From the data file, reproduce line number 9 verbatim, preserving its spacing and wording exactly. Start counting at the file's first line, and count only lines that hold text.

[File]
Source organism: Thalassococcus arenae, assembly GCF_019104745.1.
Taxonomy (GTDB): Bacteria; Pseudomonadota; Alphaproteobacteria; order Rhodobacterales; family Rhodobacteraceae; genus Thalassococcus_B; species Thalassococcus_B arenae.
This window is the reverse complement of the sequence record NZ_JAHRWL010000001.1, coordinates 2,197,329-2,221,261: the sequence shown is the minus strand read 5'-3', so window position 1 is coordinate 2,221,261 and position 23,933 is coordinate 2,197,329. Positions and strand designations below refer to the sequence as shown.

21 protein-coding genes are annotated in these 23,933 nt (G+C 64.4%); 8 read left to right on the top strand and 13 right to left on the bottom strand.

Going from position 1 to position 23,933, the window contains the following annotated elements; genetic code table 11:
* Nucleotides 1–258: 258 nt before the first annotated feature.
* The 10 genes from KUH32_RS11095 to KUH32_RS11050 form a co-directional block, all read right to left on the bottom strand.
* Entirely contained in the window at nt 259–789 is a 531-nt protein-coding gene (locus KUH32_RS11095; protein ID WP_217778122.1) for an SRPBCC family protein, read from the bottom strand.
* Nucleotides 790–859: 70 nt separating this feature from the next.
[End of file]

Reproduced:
* Nucleotides 790–859: 70 nt separating this feature from the next.